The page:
The political turmoil in Karnataka snowballed into a constitutional crisis on Friday with the teetering government being slapped with two consecutive deadlines from the state’s governor to prove its majority.
While the BJP leaders demanded state Chief Minister H D Kumaraswamy’s opinion on the governor’s directive, the CM moved the Supreme Court saying that Governor Vajubhai Vala cannot dictate the manner in which the debate on the confidence motion has to be taken up in the Assembly. In view of such turn of events in Karnataka, which were initially triggered by the resignation of 15 MLAs of the ruling Congress-JD(S) and two independents, talks of President’s Rule being imposed on the state are doing the rounds.
Article 356 of the Constitution of India empowers the President to withdraw from the Union the executive and legislative powers of any state “if he is satisfied that a situation has arisen in which the government of the state cannot be carried on in accordance with the provisions of the Constitution”.
The determination of the breakdown of constitutional machinery may be done by the President at any time, either upon receipt of a report from the Governor, or suo motu. If approved by both the houses, the President’s Rule, as it is most-commonly called, can continue for 6 months. It can be extended for a maximum of 3 months with the approval of the Parliament.
Recent instances where Article 356 has been imposed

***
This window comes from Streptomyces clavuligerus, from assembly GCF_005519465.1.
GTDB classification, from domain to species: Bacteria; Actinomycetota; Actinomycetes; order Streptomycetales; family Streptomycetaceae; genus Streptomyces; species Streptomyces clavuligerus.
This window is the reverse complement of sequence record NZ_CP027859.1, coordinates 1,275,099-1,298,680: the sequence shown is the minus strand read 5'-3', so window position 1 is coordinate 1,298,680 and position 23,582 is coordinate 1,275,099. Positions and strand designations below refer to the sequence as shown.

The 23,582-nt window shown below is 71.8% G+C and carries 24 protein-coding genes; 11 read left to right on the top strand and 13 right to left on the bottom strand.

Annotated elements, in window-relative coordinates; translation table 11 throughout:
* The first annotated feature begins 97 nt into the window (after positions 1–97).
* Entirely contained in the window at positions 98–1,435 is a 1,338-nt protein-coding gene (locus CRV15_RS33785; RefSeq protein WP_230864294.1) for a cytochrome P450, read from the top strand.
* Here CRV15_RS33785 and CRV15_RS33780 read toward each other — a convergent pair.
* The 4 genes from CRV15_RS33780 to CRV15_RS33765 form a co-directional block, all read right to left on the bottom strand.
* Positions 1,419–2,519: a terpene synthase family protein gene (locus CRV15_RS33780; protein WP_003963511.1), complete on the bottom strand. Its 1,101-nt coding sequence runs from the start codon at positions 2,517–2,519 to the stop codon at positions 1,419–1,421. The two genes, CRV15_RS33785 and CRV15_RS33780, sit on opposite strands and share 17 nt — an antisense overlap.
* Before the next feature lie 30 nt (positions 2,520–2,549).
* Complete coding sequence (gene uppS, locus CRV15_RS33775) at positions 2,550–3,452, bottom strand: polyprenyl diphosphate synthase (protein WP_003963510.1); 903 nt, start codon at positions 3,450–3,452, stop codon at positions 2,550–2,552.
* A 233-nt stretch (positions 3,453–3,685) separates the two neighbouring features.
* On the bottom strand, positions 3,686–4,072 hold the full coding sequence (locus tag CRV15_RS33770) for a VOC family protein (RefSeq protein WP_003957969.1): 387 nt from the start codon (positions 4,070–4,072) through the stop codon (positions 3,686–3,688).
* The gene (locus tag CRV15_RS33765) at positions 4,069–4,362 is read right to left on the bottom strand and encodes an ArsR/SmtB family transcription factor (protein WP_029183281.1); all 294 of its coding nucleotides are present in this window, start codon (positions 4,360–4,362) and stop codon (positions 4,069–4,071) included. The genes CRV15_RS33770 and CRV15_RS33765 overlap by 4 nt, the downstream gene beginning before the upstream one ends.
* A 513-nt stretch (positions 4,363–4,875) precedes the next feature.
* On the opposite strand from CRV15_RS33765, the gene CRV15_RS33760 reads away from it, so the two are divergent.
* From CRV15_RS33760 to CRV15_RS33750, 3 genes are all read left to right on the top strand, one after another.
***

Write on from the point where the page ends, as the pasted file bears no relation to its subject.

Since the formation of the Republic, President’s Rule under Article 356 has been imposed in states in over 100 occasions. The latest being in Jammu and Kashmir. After completion of six months of Governor’s rule, President Ram Nath Kovind on December 19, 2018, imposed President’s rule in the state, which had plunged into a political crisis after the Mehbooba Mufti-led coalition government collapsed.
On June 12 this year, the Union Cabinet approved the extension of President’s rule in Jammu and Kashmir for another six months, beginning from July 3.
Arunachal Pradesh came under President’s Rule from December 16, 2015, to February 19, 2016, after Congress MLAs approached Governor JP Rajkhowa seeking to impeach Speaker Nabam Rebia. The Governor agreed and called for an emergency session to take up the impeachment motion. Congress protested the Governor’s action, but the Centre went ahead and imposed President’s Rule in the state invoking Article 356.
President’s Rule was also in force in Delhi with the Assembly in suspended animation from February 14, 2014, to February 11, 2015, when Arvind Kejriwal resigned as the chief minister after his move to introduce the Jan Lokpal Bill fell through in the Assembly. Follow Karnataka Crisis LIVE Updates here
Article 356 was also imposed in Maharashtra from September 28, 2014, to October 31, 2014, after chief minister Prithviraj Chavan resigned following the collapse of the 15-year-old Congress-NCP alliance in the state.
Andhra Pradesh faced the President’s Rule from February 28, 2014, to June 8, 2014, due to a political crisis caused by the resignation of CM N Kiran Kumar Reddy and other Congress legislators on February 19, protesting against the Andhra Pradesh Reorganisation Bill that bifurcated the state and created a separate state of Telangana.
President’s Rule was declared in Jharkhand from January 18, 2013, to July 12, 2013, as the Arjun Munda-led BJP government was reduced to a minority after the Jharkhand Mukti Morcha (JMM) withdrew support. Munda resigned and sought dissolution of the state Assembly.
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